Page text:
Northern Ireland’s County Antrim
County Antrim has some of the best sites to see in Ireland, let alone Northern Ireland. This scenic part of the UK will require some traveling too, as it’s not on the mainland. Country Antrim is the most populous county of Northern Ireland, as it covers most of the capital Belfast. It also has incredible scenery, ancient castles, and world-famous landmarks.
At the top of that list is definitely the Giant’s Causeway. An incredible rock formation of hexagonal stone pillars that form a natural pathway out into the sea, before disappearing under the waves. Ancient Celtic legend has that a giant created it by throwing rocks into the sea, hence the name.
County Antrim’s second most well-known attraction globally is The Dark Hedges. These twisting, bendy grove of beach trees over a country road by Hedges Hotel, are an eerie and imposing sight for sure. But it’s TV that made them famous, as they were used as part of Game of Thrones location-filming in Northern Ireland!
You could stay in the lovely village of Bushmills on the Antrim coast, or one of the many quaint villages along it. Or, for a more built-up vibe try staying in Belfast and branching out from there. International flights from Europe do come into Belfast International airport every day, but you might have to connect flights if coming from further afield.
Rolling green hills with grazing sheep. Clear freshwater streams across deep valleys. Picturesque rural villages, with one pub and one village shop. Beautiful waterfalls and cave systems. The Yorkshire Dales are right in the heart of the country, and they offer some of the UK’s best scenery.
A dale is a local Yorkshire word for a valley. So this region is basically all glacial valleys and hills. With names like Swaledale, Wharfedale and Nidderdale. Or the internationally famous Wensleydale, known for its local cheese.
Try walking one (or all) of the Dales’ “three peaks”: Ingleborough, Whernside, and Pen-y-ghent. Ingleborough is the easiest and has the best views, but Whernside has the famous Ribblehead Viaduct nearby. With the occasional steam train!
The lovely small towns of Settle, Skipton and Harrogate make great bases for touring Yorkshire Dales. You’ll find a good range of places to stay and dining options in any of them.
Lastly, The Dales are also home to the highest pub in England. The Tan Hill Inn in Swaledale is 1700ft (528 meters) above sea-level. It’s the only building for miles of scenic countryside around and has become a famous spot for tourists to have a pint.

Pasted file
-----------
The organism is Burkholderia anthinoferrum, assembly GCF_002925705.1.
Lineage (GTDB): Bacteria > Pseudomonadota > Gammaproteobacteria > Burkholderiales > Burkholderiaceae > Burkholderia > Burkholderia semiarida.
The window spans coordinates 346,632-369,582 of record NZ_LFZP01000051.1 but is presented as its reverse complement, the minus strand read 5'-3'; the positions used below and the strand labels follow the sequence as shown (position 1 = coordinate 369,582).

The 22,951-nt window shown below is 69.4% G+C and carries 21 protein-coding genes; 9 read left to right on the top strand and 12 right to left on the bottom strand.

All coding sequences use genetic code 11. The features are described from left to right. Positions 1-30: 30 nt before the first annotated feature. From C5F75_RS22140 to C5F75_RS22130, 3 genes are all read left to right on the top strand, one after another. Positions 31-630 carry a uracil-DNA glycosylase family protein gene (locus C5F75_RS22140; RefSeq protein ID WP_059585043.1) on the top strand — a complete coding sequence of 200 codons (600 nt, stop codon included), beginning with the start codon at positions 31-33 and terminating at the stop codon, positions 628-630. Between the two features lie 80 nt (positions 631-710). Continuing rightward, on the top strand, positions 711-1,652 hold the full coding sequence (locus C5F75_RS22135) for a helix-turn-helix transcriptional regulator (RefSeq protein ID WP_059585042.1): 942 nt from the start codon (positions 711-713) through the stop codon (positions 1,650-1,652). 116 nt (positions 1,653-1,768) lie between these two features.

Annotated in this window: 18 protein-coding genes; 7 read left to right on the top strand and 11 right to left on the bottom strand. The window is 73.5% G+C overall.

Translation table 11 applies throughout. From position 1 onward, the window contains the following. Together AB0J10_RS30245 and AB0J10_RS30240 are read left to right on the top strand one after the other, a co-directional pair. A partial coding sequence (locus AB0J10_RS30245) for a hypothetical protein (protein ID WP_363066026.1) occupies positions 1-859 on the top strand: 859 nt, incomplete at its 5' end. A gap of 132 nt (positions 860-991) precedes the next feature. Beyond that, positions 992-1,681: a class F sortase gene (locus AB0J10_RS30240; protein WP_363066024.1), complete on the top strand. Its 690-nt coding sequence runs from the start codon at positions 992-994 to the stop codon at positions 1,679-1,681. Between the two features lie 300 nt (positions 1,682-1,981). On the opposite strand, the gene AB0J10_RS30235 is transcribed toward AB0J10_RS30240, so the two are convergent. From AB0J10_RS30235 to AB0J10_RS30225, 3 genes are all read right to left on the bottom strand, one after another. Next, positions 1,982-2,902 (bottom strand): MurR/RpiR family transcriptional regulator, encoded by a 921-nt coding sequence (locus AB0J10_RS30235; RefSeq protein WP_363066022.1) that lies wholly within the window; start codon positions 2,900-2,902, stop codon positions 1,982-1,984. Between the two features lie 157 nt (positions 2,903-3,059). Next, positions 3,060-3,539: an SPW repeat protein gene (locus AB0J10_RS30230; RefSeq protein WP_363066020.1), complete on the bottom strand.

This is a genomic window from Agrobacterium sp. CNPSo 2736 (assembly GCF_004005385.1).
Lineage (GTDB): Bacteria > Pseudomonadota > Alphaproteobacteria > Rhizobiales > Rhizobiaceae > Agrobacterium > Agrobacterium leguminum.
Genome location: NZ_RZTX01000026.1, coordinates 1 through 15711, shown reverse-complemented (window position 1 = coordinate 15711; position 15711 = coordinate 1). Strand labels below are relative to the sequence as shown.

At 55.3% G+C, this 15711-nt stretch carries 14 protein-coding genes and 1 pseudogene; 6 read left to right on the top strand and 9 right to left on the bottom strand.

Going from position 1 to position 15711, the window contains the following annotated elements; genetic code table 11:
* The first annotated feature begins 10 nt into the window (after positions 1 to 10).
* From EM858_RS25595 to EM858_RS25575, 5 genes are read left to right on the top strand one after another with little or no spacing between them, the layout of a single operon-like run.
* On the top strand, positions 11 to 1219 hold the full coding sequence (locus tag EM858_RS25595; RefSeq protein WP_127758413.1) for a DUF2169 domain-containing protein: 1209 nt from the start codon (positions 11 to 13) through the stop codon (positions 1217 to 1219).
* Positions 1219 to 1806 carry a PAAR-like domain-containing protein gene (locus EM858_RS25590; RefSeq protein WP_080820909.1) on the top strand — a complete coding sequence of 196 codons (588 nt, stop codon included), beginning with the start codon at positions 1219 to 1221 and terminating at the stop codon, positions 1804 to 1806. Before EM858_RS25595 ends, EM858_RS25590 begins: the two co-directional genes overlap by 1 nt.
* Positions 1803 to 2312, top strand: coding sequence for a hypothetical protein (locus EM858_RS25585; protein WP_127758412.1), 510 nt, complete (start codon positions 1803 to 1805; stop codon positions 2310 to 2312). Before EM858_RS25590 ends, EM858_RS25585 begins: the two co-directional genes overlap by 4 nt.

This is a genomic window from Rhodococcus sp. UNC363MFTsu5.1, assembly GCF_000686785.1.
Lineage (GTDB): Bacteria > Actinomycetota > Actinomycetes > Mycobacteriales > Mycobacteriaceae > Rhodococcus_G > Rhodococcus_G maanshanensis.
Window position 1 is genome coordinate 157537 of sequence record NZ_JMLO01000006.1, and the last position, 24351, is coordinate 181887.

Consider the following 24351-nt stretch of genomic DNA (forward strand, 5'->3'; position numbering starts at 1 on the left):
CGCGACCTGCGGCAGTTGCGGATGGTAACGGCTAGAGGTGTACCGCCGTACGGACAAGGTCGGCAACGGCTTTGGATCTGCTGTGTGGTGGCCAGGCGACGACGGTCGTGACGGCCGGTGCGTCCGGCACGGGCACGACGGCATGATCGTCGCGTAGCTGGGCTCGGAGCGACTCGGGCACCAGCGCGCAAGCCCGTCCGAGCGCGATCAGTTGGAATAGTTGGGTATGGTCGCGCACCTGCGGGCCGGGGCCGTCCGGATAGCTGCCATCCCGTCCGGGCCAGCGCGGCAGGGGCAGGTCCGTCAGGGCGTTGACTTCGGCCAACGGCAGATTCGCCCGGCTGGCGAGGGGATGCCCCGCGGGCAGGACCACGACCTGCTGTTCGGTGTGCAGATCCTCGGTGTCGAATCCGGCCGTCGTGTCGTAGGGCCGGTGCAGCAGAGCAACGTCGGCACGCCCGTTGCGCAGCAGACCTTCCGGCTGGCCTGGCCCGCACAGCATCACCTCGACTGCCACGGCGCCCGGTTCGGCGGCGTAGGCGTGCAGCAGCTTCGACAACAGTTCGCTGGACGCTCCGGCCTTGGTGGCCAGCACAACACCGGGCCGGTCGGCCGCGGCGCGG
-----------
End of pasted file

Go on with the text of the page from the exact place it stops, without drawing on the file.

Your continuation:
Dorset and Devon’s Jurassic Coast
The southwest of England has some of the sunniest and warmest weather in the UK. As well as the fantastic coastline to match!
The dramatic seascapes of the Jurassic Coast stretch from Exmouth in East Devon to Swanage in East Dorset. The Jurassic name comes from the geological period of the dinosaurs because millions of years of erosion have turned this UK region into a hotbed of fossils.
That unique geology has also created plenty of jaw-dropping rock formations. Such as the iconic Durdle Door arch, which is one of the most visited spots in the country. Or the nearby sheltered waters of Lulworth Cove, for a less well-known example.
Both Swanage and Exmouth, on either end of the coastal path, are quiet, scenic places to stay. For a little more life and extra amenities, try the traditional seaside resort Torquay on the eastern Devon end of the Jurassic Coast. Or arty student-town and surfer-hub Bournemouth, on the Dorset side to the west.
The Lake District
Although there are absolutely lots of breathtaking lakes in this UK region, you might be surprised to find that it’s here you’ll find the highest peak in England – Scafell Pike. And not in the Peak District. Weird eh?
Still, with views like the above who’s complaining? Two of the most impressive sights are the famous Lake Windemere, and the more-scenic Ullswater. Windemere is the biggest lake in the UK. Long and narrow, it’s great for boating. However, it can get quite busy in Summer. For us, Ullswater is the more scenic choice.
Full of historic ruins and charming villages, one unique Lake District stop is the Fairy Steps. You can find them a mile off the south end of Lake Windemere.
Legend has it that anyone who make it through the narrow stone step tunnel without touching the sides, will have their wish granted by a fairy. It’s actually a gravedigger’s shortcut used from early Medieval times until the 18th century, but don’t let that put you off the magic!
The two biggest towns near the lake district are Carlisle in Cumbria to the north and the seaside town of Morecambe in Lancashire to the south. However, we recommend staying in the tiny, picturesque market town of Keswick. Which is bang in the middle of the Lake District itself.
So there you go, we’re done. From rolling green hills to craggy Jurassic coastlines, hip sandy beach towns to sweeping island vistas, from Yorkshire dale to Irish castle, that’s our pick for the 11 best regions to visit in the UK. We hope you enjoyed it, and maybe inspired your next holiday too!